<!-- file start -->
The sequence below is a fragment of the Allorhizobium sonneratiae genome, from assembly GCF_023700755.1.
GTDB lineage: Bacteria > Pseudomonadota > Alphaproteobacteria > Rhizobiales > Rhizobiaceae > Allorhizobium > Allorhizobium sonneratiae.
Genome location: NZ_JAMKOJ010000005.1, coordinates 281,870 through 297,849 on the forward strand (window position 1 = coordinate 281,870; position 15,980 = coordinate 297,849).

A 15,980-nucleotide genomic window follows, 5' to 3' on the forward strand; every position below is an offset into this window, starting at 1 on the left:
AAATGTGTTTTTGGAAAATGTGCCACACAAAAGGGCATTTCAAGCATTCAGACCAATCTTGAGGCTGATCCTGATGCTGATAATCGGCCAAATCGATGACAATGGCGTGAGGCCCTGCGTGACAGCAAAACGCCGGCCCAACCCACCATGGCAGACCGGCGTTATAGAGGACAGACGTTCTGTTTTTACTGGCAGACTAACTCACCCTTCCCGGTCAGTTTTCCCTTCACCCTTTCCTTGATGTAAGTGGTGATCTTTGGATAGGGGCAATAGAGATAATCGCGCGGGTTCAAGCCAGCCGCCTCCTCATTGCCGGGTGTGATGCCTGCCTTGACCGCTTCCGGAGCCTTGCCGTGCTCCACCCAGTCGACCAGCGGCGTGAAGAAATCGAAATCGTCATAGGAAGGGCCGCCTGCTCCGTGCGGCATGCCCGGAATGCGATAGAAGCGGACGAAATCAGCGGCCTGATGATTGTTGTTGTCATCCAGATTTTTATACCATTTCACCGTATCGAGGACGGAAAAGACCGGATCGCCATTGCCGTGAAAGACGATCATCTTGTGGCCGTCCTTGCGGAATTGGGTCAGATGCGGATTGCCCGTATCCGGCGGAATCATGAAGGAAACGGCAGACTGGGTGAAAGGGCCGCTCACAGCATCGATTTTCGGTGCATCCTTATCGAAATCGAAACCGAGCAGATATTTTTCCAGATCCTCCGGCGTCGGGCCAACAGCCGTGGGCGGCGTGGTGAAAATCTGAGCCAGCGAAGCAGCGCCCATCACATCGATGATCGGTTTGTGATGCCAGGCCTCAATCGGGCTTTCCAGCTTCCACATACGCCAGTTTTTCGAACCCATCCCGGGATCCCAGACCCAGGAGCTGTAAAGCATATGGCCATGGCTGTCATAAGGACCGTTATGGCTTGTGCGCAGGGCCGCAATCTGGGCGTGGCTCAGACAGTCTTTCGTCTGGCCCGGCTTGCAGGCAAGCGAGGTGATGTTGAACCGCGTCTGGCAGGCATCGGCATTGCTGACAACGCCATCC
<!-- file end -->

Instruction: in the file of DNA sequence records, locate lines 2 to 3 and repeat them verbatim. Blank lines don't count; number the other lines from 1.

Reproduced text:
GTDB lineage: Bacteria > Pseudomonadota > Alphaproteobacteria > Rhizobiales > Rhizobiaceae > Allorhizobium > Allorhizobium sonneratiae.
Genome location: NZ_JAMKOJ010000005.1, coordinates 281,870 through 297,849 on the forward strand (window position 1 = coordinate 281,870; position 15,980 = coordinate 297,849).